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Deewaar – Lets bring our heroes home Movie Review

Deewaar – Lets bring our heroes home Movie Rating

If you are under the impression that DEEWAAR is about Prisoners of War languishing in the jails of Pakistan, you are bang on target!

If you are under the notion that DEEWAAR is yet another film that is anti-Pakistan, you are partially right. The film is set in Pakistan, portrays the Indian soldiers in a positive light, a few Pakistanis in a negative light, but there's no Pak-bashing here, let's get that right!

Gaurang Doshi's DEEWAAR, directed by Milan Luthria, walks on a tight rope? More than anything else, it is perhaps the first Hindi film that talks about the great escape of Indian POWs from Pakistani soil. The makers have ventured into a lane where not many producers, directors and writers of Hindi films have had the guts to risk into.

DEEWAAR is a stirring example of courage and the indomitable human spirit. It thrillingly celebrates the heroism of men who never gave up the fight.

DEEWAAR tells the story of a few prisoners of 1971 war, still in custody of the Pakistanis, leading a pathetic life in their jails.

In India, the wives of these soldiers continue to wait patiently for their homecoming. But the relationship between the two countries being such, the Indian officials fear that if they raise the issue, their counterparts in Pakistan will eliminate the Indians for fear of being exposed.

Gaurav [Akshaye Khanna] decides to get his father, Major Ranvir Kaul [Amitabh Bachchan], back to his homeland. But the path is thorny. Gaurav is aided by Khan [Sanjay Dutt] in his mission, also of Indian origin but held captive in Pakistan.

The prisoners attempt yet another escape. And this happens to be the final escape?

DEEWAAR borrows from two Hollywood masterpieces - David Lean's THE BRIDGE ON THE RIVER KWAI [1957] and John Sturges' THE GREAT ESCAPE [1963]. With such illustrious textbooks to refer to, DEEWAAR just cannot go wrong? and it does offer plenty of thrills in those 3 hours. DEEWAAR may not be historically accurate, but it does not keep you away from enjoying the film, especially its second half.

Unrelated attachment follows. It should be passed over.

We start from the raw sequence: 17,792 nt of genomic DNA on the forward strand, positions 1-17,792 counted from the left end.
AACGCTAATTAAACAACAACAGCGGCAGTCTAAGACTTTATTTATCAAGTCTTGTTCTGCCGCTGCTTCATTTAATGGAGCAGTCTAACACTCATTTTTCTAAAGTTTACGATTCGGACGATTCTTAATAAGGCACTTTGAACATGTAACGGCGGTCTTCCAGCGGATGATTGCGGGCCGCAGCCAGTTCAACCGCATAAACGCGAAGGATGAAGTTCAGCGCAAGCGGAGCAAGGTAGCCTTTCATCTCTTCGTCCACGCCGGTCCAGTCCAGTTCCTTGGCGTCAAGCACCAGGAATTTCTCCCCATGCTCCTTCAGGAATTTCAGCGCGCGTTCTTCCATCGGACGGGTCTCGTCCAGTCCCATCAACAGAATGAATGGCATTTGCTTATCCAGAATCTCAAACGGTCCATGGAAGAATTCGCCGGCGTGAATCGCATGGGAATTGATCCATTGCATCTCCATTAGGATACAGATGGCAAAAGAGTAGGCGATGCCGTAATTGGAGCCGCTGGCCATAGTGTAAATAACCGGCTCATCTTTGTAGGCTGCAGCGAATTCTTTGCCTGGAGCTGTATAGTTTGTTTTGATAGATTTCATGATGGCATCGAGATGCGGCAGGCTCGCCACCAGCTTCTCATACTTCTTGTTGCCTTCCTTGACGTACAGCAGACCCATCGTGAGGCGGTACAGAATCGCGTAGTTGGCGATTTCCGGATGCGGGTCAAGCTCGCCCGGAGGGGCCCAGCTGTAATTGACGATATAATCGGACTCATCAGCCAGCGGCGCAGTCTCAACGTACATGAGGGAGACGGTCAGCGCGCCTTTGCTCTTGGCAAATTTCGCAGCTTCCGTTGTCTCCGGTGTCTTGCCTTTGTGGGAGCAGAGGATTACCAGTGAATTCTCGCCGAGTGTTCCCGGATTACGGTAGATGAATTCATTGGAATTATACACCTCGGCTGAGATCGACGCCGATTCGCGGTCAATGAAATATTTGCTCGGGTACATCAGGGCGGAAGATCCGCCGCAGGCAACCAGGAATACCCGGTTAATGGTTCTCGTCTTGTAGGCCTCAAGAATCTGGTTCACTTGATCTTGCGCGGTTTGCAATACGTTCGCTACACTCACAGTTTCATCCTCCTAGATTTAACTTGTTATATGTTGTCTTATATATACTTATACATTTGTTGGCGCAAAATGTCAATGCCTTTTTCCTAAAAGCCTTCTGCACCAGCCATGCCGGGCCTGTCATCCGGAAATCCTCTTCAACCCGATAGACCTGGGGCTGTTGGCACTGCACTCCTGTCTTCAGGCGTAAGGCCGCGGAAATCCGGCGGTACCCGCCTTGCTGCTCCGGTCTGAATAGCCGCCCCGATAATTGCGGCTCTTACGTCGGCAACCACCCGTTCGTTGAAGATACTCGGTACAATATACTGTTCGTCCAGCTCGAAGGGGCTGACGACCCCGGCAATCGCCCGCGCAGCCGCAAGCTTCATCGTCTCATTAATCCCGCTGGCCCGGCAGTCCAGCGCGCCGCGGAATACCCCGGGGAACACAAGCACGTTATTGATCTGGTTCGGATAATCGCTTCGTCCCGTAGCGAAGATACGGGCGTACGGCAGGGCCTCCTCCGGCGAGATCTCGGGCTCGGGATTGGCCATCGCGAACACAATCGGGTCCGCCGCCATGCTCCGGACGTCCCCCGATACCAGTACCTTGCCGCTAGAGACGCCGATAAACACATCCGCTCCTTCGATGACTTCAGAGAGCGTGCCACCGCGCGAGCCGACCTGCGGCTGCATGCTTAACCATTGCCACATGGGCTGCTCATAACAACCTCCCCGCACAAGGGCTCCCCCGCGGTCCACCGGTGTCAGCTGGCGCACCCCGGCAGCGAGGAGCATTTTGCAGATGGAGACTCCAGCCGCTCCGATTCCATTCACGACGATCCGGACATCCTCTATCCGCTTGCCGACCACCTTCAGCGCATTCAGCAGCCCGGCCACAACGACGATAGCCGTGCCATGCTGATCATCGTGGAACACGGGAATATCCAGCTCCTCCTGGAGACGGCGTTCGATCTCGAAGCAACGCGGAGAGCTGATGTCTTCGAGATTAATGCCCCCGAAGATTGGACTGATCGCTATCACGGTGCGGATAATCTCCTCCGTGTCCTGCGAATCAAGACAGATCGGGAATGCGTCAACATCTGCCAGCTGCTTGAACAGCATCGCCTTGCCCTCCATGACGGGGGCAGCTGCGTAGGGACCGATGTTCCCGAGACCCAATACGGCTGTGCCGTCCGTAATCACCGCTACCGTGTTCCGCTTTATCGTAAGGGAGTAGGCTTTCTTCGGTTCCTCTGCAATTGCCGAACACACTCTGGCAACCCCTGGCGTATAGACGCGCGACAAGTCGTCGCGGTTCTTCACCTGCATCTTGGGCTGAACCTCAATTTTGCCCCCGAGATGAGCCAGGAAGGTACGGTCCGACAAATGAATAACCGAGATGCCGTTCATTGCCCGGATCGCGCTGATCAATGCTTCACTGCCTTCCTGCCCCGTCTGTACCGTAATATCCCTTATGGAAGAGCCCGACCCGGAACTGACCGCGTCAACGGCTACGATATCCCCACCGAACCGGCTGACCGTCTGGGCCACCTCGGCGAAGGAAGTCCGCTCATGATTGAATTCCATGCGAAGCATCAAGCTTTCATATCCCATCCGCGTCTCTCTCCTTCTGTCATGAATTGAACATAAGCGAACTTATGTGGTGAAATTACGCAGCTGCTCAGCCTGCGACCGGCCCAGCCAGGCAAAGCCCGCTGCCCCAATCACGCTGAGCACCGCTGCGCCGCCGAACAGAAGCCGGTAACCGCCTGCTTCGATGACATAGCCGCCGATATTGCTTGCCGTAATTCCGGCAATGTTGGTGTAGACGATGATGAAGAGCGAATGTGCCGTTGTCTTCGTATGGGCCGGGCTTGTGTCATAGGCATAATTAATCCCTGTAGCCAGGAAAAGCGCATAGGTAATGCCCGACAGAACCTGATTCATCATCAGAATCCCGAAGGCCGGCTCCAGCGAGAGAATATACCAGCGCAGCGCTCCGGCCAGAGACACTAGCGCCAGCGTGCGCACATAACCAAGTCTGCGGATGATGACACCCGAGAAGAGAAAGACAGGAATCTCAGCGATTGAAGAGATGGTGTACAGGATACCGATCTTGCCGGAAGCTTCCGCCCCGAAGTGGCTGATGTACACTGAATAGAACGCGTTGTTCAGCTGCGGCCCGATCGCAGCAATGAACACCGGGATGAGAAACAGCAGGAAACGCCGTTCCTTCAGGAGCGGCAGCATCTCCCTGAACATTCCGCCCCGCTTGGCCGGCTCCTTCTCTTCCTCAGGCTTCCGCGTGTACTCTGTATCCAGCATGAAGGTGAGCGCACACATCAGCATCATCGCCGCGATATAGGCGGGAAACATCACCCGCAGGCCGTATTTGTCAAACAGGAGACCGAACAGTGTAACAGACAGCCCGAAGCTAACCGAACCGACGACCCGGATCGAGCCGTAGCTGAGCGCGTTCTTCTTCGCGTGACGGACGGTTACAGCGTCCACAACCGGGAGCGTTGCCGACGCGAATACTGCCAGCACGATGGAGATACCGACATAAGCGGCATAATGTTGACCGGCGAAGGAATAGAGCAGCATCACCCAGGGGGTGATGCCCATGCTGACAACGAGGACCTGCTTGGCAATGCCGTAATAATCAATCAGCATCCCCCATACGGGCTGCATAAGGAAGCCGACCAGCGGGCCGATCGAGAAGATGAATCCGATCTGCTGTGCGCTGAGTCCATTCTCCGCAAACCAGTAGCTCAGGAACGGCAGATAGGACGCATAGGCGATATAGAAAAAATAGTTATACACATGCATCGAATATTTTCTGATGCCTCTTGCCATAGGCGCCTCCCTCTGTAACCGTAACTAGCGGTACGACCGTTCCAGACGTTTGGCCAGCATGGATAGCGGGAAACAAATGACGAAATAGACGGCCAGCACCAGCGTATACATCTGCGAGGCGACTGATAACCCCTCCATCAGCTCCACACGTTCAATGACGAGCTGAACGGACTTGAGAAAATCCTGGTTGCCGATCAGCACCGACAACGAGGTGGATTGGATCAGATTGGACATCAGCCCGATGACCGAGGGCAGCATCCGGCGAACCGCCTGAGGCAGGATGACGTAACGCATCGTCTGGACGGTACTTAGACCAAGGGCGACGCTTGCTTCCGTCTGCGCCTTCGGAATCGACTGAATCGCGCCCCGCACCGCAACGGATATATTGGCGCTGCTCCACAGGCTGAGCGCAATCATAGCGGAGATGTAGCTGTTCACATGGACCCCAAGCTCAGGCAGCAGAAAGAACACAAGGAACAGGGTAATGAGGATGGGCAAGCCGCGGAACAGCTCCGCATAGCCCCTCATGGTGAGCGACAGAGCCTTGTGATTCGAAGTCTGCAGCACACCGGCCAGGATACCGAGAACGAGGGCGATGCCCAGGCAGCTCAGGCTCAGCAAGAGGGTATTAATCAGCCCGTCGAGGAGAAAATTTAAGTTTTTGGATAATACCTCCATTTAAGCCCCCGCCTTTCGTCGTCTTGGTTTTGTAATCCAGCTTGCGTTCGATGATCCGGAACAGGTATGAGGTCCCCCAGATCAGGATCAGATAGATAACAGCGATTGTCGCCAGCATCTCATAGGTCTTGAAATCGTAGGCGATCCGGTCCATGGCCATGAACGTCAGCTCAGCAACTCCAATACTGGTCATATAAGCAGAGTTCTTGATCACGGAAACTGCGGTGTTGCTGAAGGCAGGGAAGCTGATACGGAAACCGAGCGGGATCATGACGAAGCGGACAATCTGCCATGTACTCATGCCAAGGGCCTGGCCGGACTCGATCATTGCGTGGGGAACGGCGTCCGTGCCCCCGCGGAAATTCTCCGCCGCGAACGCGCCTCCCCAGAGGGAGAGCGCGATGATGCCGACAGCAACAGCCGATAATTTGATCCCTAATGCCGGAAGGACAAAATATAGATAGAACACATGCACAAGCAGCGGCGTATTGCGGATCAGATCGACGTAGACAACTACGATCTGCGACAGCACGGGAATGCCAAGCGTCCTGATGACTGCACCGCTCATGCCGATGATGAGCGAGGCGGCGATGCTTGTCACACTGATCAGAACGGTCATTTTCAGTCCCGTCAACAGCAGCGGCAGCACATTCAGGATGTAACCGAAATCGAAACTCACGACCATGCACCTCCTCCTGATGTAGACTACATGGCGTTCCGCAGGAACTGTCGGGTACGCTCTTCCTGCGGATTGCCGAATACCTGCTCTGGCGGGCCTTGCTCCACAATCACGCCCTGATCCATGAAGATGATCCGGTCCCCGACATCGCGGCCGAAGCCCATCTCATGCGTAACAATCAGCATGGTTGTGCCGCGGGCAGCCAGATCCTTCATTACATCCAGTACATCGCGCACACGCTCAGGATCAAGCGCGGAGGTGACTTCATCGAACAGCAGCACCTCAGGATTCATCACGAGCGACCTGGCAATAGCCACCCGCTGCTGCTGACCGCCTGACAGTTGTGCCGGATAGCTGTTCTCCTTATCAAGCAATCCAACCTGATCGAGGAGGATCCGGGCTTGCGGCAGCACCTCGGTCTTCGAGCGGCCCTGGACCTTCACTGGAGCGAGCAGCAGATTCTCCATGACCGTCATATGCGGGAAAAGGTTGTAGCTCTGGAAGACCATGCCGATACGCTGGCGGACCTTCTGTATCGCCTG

DEEWAAR is divided into two parts; the first being the son's quests to trace his father and get him back home and then the last hour focuses on the mass escape by prisoners. There is plenty of excitement throughout even while the prisoners are still trapped behind the barbed wire fences.

DEEWAAR starts off well. The initial reels, depicting the plight of the POWs, seem straight out of life. The barbaric attitude of the Pakistani officer [Aditya Shrivastav], the torturous and brutal moments [Sanjay Narvekar being 'punished' by Kay Kay], the never-say-die attitude of the Indians? everything seems to be well explained.

Akshaye's journey to Pakistan makes the goings-on more fascinating. His interaction with Akhilendra Mishra first [a Hindu residing in Pakistan] and with Sanjay Dutt subsequently makes the proceedings more interesting.

But there's a problem here: The goings-on move at a slothful pace, often taxing the patience of the viewer. Besides, the violent proceedings in the first half do catch you unaware. Yes, violence has to be an integral part in a genre like this, but the impact is so strong and a few sequences are so brutal that the weak-hearted would squirm in their seats.

With mixed feelings you watch the second half unfold before you. Thankfully, the post-interval portions save the film from being a mediocre product. The escape strategy, the eventual escape, the chase, the massacre? the final hour keeps you on the edge.